An 1895 Winchester chambered in .35 Whelen has been one of my dream rifles for many years. I always watched for a good deal on a .30-06 1895 Browning to convert. A few months back, one showed up on Gunbroker already converted to .35 Whelen. My wife promptly bought it for me. You may have seen the post about it here.
1895 Winchester Rifle marketed by Browning in 1984. Rebored from .30-06 to .35 Whelen.
The 1895 Browning is the ideal rifle to convert to .35 Whelen. The steel used is stronger than the steel in the original Winchesters, and the original Winchesters have value that could be lost in converting them. The current Miroku-built Winchester 1895s have tang safeties and rebounding hammers that make the actions more complicated, cause a poorer trigger, and add the danger of a hammer dropping when the rifle is on safe, causing the shooter to cycle the action and try again, instead of placing the rifle on fire.
Browning 1895 Rifle in .35 Whelen.
The Browning rifles are great rifles. They are well-built, strong, and nicely finished. There was little I do not like about the rifle, but there were a few things. This rifle came with the standard front sight and a Williams receiver sight. The front sight was actually a very nice sight, but was thin and fine and would be subject to damage on a rifle meant to be used hard. The Williams receiver sight is a great sight, but I am a bit of a traditionalist and it looks squarish and modern and is made with aluminum, which adds to its modern looks. So while I use Williams receiver sights on more modern-style rifles, it just wasn’t right for me on this particular rifle.
The buttplate was a simple, flat, smooth, thin steel buttplate. The edges were sharp, and the face smooth and slick. It is the poorest feature of the rifle and seems almost an afterthought. The forend was a schnabel forend, but very blocky, not nicely shaped like the originals, and the finish was a varnish that is thiner and more traditional-looking than heavy poly finishes on the current Miroku Winchesters.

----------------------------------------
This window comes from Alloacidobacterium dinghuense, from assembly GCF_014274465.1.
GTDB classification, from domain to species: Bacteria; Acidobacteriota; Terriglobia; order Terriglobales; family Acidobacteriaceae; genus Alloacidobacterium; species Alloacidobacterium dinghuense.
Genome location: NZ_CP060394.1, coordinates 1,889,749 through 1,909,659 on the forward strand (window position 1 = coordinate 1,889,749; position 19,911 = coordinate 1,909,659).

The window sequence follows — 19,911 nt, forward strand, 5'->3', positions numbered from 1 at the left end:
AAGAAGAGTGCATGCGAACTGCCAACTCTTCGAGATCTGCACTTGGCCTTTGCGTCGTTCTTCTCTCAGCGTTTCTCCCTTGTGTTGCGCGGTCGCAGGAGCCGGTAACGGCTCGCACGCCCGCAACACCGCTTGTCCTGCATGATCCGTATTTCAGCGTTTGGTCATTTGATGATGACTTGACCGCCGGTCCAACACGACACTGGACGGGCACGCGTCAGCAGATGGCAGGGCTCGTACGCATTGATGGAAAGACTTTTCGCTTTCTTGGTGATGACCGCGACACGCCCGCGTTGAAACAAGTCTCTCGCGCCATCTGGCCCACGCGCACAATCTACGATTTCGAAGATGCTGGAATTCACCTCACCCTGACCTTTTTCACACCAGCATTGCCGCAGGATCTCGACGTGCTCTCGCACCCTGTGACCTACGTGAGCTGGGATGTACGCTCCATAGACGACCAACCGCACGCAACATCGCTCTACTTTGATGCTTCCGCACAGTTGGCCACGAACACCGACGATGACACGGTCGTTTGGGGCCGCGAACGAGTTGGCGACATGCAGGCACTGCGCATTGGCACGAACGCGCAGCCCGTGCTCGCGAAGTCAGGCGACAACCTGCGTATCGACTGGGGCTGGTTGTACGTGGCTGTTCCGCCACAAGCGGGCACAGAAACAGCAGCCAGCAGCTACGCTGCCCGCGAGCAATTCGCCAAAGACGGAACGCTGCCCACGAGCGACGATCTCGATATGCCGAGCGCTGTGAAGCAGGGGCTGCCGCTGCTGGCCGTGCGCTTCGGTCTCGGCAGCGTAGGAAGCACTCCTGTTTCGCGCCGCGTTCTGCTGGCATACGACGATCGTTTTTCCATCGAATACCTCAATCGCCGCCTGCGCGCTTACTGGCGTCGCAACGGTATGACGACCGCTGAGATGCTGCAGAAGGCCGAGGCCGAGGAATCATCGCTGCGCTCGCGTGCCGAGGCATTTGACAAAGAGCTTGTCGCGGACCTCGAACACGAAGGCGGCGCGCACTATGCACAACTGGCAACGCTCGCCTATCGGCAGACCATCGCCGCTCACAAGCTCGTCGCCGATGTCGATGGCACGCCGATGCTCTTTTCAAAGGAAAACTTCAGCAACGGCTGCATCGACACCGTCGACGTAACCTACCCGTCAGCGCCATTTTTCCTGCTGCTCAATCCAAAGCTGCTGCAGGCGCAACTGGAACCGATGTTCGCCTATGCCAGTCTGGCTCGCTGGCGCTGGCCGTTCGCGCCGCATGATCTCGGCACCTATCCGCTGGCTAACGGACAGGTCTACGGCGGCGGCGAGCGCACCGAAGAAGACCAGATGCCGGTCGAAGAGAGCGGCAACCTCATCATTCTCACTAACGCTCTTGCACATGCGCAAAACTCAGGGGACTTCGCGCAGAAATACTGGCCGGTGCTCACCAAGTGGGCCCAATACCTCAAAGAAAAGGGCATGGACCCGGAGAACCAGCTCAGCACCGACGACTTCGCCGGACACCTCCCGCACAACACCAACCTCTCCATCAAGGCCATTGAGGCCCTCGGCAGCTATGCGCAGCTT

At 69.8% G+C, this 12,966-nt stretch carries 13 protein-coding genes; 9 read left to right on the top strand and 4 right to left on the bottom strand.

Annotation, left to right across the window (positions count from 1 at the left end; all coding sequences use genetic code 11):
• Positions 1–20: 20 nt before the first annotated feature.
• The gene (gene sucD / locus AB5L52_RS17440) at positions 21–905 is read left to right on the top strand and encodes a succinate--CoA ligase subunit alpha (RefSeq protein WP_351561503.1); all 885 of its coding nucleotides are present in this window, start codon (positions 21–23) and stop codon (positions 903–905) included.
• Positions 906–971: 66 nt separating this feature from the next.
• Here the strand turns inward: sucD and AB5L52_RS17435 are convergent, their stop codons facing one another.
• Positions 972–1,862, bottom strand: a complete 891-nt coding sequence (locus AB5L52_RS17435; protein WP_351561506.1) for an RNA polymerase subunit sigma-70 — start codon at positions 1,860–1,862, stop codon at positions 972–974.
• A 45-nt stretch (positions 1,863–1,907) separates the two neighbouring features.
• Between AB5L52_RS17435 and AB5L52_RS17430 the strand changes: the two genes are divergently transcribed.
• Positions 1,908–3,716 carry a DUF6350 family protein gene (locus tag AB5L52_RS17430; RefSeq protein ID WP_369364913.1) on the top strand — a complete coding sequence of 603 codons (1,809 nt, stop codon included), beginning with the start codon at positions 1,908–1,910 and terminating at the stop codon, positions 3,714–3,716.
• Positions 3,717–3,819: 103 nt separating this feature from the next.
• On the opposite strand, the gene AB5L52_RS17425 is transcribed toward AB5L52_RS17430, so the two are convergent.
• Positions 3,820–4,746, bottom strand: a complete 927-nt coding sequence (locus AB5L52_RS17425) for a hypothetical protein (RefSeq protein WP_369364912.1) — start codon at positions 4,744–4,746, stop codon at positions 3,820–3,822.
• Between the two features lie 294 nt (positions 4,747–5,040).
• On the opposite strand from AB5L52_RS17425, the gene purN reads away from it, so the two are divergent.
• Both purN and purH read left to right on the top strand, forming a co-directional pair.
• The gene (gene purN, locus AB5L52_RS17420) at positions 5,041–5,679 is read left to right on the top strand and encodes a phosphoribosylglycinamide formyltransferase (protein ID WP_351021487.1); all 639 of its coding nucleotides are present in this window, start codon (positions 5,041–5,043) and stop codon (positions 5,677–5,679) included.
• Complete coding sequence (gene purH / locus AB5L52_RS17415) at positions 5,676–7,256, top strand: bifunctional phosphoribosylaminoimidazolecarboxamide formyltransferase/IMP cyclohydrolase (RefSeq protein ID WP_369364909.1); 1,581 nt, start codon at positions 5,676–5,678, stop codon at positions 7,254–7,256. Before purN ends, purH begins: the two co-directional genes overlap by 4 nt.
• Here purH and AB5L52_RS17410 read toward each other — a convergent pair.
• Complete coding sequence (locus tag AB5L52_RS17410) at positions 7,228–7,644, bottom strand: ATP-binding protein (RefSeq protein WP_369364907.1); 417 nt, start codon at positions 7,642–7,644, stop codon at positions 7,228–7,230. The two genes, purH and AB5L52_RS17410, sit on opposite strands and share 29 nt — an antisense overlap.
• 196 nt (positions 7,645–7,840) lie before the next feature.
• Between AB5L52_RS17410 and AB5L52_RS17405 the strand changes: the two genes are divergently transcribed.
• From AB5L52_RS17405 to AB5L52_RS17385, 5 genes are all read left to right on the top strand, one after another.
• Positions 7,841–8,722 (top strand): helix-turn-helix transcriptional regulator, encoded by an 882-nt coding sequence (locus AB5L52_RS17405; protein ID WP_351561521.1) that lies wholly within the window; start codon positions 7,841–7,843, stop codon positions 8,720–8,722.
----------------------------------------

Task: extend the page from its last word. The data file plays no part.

The first thing that went was the sights. The front sight base was soldered to the barrel and easily removed by carefully applying heat. A dovetail was cut in the barrel and a Lyman 17A receiver sight installed. Since I was very busy with jobs for customers, I dropped it off with a customer’s rifle that needed work to Precision Arms in Anchorage to have the dovetail cut. Vince at Precision Arms not only cut the dovetail, but fit and installed the sight at no extra cost.
The rear sight was replaced with the Providence Tool Company Type 21 sight. This sight is a replica of the Lyman Model 21 sight that was originally designed for the Winchester 1895 when the rifle was introduced by Winchester. The Providence Tool Company Pattern 21 sight has traditional styling and looks right on the 1895 Browning.
I emailed Providence Tool Company and received a call from Frank, who gave me the model number of the correct Lyman 17A globe sight to work with the Type 21 rear sight, and advice on installing sights. I purchased the Type 21 sight and an aperture to fit it from Providence Tool Company and purchased a Lyman 17A globe sight and Lee Shaver inserts from Brownells.
It looks like the checkered steel shotgun buttplates used on the current Miroku-built 1886 rifles would be almost a drop-in fit on the Browning 1895, with the same curve and size, but instead of searching for one, I chose to use a repro Winchester buttplate that had been collecting dust for a few years. It was advertised for a Winchester 71, but turned out to be too narrow for the Model 71. It was the right width for the Browning 1895, though.